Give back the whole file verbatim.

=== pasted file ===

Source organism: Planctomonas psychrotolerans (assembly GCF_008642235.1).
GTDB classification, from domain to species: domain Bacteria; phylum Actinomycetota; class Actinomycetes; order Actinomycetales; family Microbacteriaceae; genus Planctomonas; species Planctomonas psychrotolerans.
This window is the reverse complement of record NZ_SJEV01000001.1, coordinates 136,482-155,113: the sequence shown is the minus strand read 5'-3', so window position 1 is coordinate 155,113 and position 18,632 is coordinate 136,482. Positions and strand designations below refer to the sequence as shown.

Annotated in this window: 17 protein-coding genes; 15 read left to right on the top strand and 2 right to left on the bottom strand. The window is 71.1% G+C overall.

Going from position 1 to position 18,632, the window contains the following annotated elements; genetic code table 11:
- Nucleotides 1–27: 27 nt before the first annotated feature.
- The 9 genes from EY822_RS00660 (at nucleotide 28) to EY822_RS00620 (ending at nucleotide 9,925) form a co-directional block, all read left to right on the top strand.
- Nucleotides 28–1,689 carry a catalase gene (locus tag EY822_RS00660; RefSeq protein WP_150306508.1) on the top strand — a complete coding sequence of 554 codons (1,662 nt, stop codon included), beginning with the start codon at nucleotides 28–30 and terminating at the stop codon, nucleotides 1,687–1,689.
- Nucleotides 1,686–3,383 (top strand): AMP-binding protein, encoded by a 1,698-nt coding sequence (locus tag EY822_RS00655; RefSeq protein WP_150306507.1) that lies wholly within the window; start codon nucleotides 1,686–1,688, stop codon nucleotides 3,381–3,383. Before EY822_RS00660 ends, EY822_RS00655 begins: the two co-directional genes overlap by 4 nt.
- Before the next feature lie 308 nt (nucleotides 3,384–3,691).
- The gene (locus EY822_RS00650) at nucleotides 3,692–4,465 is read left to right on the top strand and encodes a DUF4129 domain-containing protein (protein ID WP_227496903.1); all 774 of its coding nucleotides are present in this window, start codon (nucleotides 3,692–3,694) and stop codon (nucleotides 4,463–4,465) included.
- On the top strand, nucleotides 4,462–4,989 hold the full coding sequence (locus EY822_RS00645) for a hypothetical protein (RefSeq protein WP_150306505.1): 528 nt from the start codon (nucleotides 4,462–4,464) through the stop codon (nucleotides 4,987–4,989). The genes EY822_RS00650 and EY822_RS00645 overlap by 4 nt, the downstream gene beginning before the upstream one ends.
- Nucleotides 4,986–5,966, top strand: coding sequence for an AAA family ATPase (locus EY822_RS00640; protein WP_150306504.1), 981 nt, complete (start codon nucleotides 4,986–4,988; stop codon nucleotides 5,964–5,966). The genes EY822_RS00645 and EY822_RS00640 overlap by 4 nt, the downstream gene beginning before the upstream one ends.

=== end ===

Source organism: Planctomonas psychrotolerans (assembly GCF_008642235.1).
GTDB classification, from domain to species: domain Bacteria; phylum Actinomycetota; class Actinomycetes; order Actinomycetales; family Microbacteriaceae; genus Planctomonas; species Planctomonas psychrotolerans.
This window is the reverse complement of record NZ_SJEV01000001.1, coordinates 136,482-155,113: the sequence shown is the minus strand read 5'-3', so window position 1 is coordinate 155,113 and position 18,632 is coordinate 136,482. Positions and strand designations below refer to the sequence as shown.

Annotated in this window: 17 protein-coding genes; 15 read left to right on the top strand and 2 right to left on the bottom strand. The window is 71.1% G+C overall.

Going from position 1 to position 18,632, the window contains the following annotated elements; genetic code table 11:
- Nucleotides 1–27: 27 nt before the first annotated feature.
- The 9 genes from EY822_RS00660 (at nucleotide 28) to EY822_RS00620 (ending at nucleotide 9,925) form a co-directional block, all read left to right on the top strand.
- Nucleotides 28–1,689 carry a catalase gene (locus tag EY822_RS00660; RefSeq protein WP_150306508.1) on the top strand — a complete coding sequence of 554 codons (1,662 nt, stop codon included), beginning with the start codon at nucleotides 28–30 and terminating at the stop codon, nucleotides 1,687–1,689.
- Nucleotides 1,686–3,383 (top strand): AMP-binding protein, encoded by a 1,698-nt coding sequence (locus tag EY822_RS00655; RefSeq protein WP_150306507.1) that lies wholly within the window; start codon nucleotides 1,686–1,688, stop codon nucleotides 3,381–3,383. Before EY822_RS00660 ends, EY822_RS00655 begins: the two co-directional genes overlap by 4 nt.
- Before the next feature lie 308 nt (nucleotides 3,384–3,691).
- The gene (locus EY822_RS00650) at nucleotides 3,692–4,465 is read left to right on the top strand and encodes a DUF4129 domain-containing protein (protein ID WP_227496903.1); all 774 of its coding nucleotides are present in this window, start codon (nucleotides 3,692–3,694) and stop codon (nucleotides 4,463–4,465) included.
- On the top strand, nucleotides 4,462–4,989 hold the full coding sequence (locus EY822_RS00645) for a hypothetical protein (RefSeq protein WP_150306505.1): 528 nt from the start codon (nucleotides 4,462–4,464) through the stop codon (nucleotides 4,987–4,989). The genes EY822_RS00650 and EY822_RS00645 overlap by 4 nt, the downstream gene beginning before the upstream one ends.
- Nucleotides 4,986–5,966, top strand: coding sequence for an AAA family ATPase (locus EY822_RS00640; protein WP_150306504.1), 981 nt, complete (start codon nucleotides 4,986–4,988; stop codon nucleotides 5,964–5,966). The genes EY822_RS00645 and EY822_RS00640 overlap by 4 nt, the downstream gene beginning before the upstream one ends.